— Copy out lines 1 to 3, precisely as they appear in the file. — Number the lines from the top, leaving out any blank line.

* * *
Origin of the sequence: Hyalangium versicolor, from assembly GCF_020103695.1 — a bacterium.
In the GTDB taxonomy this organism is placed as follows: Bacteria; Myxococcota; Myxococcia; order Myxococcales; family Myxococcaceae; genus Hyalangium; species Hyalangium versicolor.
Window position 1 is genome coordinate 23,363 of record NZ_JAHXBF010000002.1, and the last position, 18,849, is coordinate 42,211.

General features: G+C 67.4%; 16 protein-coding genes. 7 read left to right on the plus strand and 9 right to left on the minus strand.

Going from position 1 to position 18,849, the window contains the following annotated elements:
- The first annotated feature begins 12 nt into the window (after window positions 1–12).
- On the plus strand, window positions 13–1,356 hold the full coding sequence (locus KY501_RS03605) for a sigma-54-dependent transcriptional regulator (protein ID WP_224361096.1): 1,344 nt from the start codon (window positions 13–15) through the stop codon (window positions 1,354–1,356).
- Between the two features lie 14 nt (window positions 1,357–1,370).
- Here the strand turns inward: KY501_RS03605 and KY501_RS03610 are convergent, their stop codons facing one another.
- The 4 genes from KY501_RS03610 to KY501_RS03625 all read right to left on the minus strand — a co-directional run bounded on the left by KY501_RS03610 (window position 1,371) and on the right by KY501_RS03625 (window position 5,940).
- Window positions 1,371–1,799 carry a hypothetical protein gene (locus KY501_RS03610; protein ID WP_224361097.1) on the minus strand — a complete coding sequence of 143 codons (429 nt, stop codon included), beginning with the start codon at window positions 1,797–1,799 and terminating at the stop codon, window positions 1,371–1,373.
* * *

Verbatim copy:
Origin of the sequence: Hyalangium versicolor, from assembly GCF_020103695.1 — a bacterium.
In the GTDB taxonomy this organism is placed as follows: Bacteria; Myxococcota; Myxococcia; order Myxococcales; family Myxococcaceae; genus Hyalangium; species Hyalangium versicolor.
Window position 1 is genome coordinate 23,363 of record NZ_JAHXBF010000002.1, and the last position, 18,849, is coordinate 42,211.